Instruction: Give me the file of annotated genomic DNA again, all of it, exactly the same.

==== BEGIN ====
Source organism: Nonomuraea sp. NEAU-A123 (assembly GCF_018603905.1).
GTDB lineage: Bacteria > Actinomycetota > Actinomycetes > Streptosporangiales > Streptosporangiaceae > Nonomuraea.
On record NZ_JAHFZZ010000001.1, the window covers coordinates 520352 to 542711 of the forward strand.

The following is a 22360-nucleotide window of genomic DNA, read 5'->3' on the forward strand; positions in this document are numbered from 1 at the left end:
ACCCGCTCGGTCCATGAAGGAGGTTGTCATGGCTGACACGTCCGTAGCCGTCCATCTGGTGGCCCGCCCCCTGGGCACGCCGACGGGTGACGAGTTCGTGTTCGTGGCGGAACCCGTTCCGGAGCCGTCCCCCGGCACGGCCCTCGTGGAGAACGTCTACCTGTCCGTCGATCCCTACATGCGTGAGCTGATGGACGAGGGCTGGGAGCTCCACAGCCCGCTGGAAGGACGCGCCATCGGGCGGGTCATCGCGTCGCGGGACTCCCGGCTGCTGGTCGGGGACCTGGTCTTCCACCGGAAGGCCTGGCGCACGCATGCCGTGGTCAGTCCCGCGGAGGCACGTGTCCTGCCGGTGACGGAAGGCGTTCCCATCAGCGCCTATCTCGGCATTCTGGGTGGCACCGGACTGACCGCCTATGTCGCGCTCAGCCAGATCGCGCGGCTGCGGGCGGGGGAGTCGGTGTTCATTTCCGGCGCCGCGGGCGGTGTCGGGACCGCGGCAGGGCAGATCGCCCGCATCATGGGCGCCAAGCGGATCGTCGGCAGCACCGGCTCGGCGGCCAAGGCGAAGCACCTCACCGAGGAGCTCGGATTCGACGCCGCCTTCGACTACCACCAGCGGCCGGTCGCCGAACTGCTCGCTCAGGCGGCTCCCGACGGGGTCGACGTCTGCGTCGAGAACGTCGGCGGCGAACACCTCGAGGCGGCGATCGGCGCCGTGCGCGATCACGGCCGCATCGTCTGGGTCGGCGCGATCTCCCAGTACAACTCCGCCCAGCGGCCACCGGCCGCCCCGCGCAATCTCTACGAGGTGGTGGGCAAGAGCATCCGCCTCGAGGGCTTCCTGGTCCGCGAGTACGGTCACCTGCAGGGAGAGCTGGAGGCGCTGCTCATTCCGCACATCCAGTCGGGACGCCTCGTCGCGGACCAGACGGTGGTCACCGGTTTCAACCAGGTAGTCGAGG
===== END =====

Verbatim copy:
Source organism: Nonomuraea sp. NEAU-A123 (assembly GCF_018603905.1).
GTDB lineage: Bacteria > Actinomycetota > Actinomycetes > Streptosporangiales > Streptosporangiaceae > Nonomuraea.
On record NZ_JAHFZZ010000001.1, the window covers coordinates 520352 to 542711 of the forward strand.

The following is a 22360-nucleotide window of genomic DNA, read 5'->3' on the forward strand; positions in this document are numbered from 1 at the left end:
ACCCGCTCGGTCCATGAAGGAGGTTGTCATGGCTGACACGTCCGTAGCCGTCCATCTGGTGGCCCGCCCCCTGGGCACGCCGACGGGTGACGAGTTCGTGTTCGTGGCGGAACCCGTTCCGGAGCCGTCCCCCGGCACGGCCCTCGTGGAGAACGTCTACCTGTCCGTCGATCCCTACATGCGTGAGCTGATGGACGAGGGCTGGGAGCTCCACAGCCCGCTGGAAGGACGCGCCATCGGGCGGGTCATCGCGTCGCGGGACTCCCGGCTGCTGGTCGGGGACCTGGTCTTCCACCGGAAGGCCTGGCGCACGCATGCCGTGGTCAGTCCCGCGGAGGCACGTGTCCTGCCGGTGACGGAAGGCGTTCCCATCAGCGCCTATCTCGGCATTCTGGGTGGCACCGGACTGACCGCCTATGTCGCGCTCAGCCAGATCGCGCGGCTGCGGGCGGGGGAGTCGGTGTTCATTTCCGGCGCCGCGGGCGGTGTCGGGACCGCGGCAGGGCAGATCGCCCGCATCATGGGCGCCAAGCGGATCGTCGGCAGCACCGGCTCGGCGGCCAAGGCGAAGCACCTCACCGAGGAGCTCGGATTCGACGCCGCCTTCGACTACCACCAGCGGCCGGTCGCCGAACTGCTCGCTCAGGCGGCTCCCGACGGGGTCGACGTCTGCGTCGAGAACGTCGGCGGCGAACACCTCGAGGCGGCGATCGGCGCCGTGCGCGATCACGGCCGCATCGTCTGGGTCGGCGCGATCTCCCAGTACAACTCCGCCCAGCGGCCACCGGCCGCCCCGCGCAATCTCTACGAGGTGGTGGGCAAGAGCATCCGCCTCGAGGGCTTCCTGGTCCGCGAGTACGGTCACCTGCAGGGAGAGCTGGAGGCGCTGCTCATTCCGCACATCCAGTCGGGACGCCTCGTCGCGGACCAGACGGTGGTCACCGGTTTCAACCAGGTAGTCGAGG